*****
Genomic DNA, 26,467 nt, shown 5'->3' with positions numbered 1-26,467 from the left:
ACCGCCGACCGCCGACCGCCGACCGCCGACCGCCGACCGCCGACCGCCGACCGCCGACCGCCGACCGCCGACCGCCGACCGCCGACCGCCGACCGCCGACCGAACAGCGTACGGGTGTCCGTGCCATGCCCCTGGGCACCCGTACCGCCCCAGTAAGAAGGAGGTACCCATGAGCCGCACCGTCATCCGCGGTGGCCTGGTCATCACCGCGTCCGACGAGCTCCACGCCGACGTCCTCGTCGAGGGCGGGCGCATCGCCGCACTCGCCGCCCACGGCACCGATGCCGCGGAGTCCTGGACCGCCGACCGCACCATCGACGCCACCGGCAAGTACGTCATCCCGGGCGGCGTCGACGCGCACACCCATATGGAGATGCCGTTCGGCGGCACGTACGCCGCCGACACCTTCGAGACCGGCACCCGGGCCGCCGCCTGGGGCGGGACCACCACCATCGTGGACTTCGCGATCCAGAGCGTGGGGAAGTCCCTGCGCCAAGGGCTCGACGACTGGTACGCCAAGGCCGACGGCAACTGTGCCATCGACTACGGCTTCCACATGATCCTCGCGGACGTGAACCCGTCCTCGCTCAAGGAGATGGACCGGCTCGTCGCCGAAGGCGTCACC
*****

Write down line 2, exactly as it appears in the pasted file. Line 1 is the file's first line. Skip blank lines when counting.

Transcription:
ACCGCCGACCGCCGACCGCCGACCGCCGACCGCCGACCGCCGACCGCCGACCGCCGACCGCCGACCGCCGACCGCCGACCGCCGACCGCCGACCGCCGACCGAACAGCGTACGGGTGTCCGTGCCATGCCCCTGGGCACCCGTACCGCCCCAGTAAGAAGGAGGTACCCATGAGCCGCACCGTCATCCGCGGTGGCCTGGTCATCACCGCGTCCGACGAGCTCCACGCCGACGTCCTCGTCGAGGGCGGGCGCATCGCCGCACTCGCCGCCCACGGCACCGATGCCGCGGAGTCCTGGACCGCCGACCGCACCATCGACGCCACCGGCAAGTACGTCATCCCGGGCGGCGTCGACGCGCACACCCATATGGAGATGCCGTTCGGCGGCACGTACGCCGCCGACACCTTCGAGACCGGCACCCGGGCCGCCGCCTGGGGCGGGACCACCACCATCGTGGACTTCGCGATCCAGAGCGTGGGGAAGTCCCTGCGCCAAGGGCTCGACGACTGGTACGCCAAGGCCGACGGCAACTGTGCCATCGACTACGGCTTCCACATGATCCTCGCGGACGTGAACCCGTCCTCGCTCAAGGAGATGGACCGGCTCGTCGCCGAAGGCGTCACC